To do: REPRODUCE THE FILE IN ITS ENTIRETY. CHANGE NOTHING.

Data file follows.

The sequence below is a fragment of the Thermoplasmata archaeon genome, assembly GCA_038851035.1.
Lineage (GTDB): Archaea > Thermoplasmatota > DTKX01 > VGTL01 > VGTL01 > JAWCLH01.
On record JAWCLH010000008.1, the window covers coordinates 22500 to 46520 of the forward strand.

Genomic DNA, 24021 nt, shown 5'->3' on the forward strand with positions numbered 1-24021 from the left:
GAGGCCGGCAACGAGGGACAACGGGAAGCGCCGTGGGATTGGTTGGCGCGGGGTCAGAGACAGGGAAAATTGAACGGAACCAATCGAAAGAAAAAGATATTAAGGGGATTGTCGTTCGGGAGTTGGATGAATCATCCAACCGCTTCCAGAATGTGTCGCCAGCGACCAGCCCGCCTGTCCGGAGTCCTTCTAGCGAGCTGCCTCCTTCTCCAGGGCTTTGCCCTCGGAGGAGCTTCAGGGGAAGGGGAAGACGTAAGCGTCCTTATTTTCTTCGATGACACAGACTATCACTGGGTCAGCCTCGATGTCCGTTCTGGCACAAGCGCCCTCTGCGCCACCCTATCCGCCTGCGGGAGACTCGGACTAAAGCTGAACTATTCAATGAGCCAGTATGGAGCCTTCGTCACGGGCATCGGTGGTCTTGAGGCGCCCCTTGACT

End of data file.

The sequence below is a fragment of the Thermoplasmata archaeon genome, assembly GCA_038851035.1.
Lineage (GTDB): Archaea > Thermoplasmatota > DTKX01 > VGTL01 > VGTL01 > JAWCLH01.
On record JAWCLH010000008.1, the window covers coordinates 22500 to 46520 of the forward strand.

Genomic DNA, 24021 nt, shown 5'->3' on the forward strand with positions numbered 1-24021 from the left:
GAGGCCGGCAACGAGGGACAACGGGAAGCGCCGTGGGATTGGTTGGCGCGGGGTCAGAGACAGGGAAAATTGAACGGAACCAATCGAAAGAAAAAGATATTAAGGGGATTGTCGTTCGGGAGTTGGATGAATCATCCAACCGCTTCCAGAATGTGTCGCCAGCGACCAGCCCGCCTGTCCGGAGTCCTTCTAGCGAGCTGCCTCCTTCTCCAGGGCTTTGCCCTCGGAGGAGCTTCAGGGGAAGGGGAAGACGTAAGCGTCCTTATTTTCTTCGATGACACAGACTATCACTGGGTCAGCCTCGATGTCCGTTCTGGCACAAGCGCCCTCTGCGCCACCCTATCCGCCTGCGGGAGACTCGGACTAAAGCTGAACTATTCAATGAGCCAGTATGGAGCCTTCGTCACGGGCATCGGTGGTCTTGAGGCGCCCCTTGACT